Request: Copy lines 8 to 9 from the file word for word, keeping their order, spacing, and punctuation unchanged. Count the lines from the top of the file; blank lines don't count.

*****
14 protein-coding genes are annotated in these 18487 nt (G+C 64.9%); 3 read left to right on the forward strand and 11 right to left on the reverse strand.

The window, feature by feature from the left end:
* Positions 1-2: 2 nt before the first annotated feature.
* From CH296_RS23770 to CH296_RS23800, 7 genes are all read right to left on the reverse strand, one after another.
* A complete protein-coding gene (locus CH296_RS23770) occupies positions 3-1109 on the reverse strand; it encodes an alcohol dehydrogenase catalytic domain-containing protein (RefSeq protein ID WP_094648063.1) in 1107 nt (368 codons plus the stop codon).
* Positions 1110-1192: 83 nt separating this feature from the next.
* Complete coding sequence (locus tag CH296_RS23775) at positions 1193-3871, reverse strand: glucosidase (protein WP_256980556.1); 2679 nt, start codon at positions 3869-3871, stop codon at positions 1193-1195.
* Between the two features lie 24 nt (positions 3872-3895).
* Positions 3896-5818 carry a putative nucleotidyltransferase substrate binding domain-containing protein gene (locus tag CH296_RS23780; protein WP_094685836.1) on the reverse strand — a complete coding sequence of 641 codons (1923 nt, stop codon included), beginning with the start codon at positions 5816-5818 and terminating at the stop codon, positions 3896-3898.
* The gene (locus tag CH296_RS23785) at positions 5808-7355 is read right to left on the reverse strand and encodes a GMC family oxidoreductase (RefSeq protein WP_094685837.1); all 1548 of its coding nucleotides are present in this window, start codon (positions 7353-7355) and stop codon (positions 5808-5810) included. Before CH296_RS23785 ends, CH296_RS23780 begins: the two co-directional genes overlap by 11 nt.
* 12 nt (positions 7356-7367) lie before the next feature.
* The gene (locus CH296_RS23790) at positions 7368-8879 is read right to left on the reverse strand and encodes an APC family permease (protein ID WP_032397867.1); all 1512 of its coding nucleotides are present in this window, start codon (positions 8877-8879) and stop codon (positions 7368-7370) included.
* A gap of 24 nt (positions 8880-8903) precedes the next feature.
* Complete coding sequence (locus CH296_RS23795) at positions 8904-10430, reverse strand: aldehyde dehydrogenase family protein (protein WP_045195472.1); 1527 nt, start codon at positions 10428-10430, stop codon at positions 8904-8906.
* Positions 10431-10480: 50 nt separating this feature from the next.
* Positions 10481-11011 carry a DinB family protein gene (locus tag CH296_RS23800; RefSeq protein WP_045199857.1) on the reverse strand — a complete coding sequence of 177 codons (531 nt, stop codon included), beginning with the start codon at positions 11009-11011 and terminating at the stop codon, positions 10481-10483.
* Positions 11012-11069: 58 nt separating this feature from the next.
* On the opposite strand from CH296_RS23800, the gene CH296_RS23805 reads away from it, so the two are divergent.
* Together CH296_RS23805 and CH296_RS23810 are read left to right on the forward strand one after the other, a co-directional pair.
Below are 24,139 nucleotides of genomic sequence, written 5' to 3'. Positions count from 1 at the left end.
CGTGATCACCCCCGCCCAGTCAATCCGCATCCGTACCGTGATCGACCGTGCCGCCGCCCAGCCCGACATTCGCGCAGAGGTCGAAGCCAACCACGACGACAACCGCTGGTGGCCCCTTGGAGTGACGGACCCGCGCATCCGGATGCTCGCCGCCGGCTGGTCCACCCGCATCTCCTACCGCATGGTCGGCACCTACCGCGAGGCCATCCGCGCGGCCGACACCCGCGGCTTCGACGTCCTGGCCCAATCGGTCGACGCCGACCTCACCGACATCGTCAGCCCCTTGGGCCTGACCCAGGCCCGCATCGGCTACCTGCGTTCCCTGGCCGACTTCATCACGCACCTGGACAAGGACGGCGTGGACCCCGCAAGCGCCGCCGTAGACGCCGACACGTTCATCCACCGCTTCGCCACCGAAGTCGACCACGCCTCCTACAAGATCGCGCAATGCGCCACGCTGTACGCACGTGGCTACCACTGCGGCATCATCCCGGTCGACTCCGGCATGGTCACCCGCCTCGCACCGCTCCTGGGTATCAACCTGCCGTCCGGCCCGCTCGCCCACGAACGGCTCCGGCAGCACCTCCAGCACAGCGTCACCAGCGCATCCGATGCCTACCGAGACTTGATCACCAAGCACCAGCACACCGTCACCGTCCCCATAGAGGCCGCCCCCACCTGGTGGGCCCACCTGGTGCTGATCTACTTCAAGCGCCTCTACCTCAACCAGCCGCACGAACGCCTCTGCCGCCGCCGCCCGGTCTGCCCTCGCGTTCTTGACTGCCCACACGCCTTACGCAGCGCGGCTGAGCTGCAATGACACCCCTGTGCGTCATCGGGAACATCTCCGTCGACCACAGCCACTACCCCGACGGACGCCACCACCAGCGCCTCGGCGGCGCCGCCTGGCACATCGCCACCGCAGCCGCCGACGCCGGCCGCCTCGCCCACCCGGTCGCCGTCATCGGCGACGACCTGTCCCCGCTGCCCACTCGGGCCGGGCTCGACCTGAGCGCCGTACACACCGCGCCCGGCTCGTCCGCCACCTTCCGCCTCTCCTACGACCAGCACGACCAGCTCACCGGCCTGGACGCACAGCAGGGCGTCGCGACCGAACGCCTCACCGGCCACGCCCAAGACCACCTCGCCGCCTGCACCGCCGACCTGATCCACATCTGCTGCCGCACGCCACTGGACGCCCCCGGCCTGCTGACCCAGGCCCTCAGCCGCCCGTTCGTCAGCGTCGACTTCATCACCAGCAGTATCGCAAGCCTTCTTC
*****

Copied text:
* Between the two features lie 24 nt (positions 3872-3895).
* Positions 3896-5818 carry a putative nucleotidyltransferase substrate binding domain-containing protein gene (locus tag CH296_RS23780; protein WP_094685836.1) on the reverse strand — a complete coding sequence of 641 codons (1923 nt, stop codon included), beginning with the start codon at positions 5816-5818 and terminating at the stop codon, positions 3896-3898.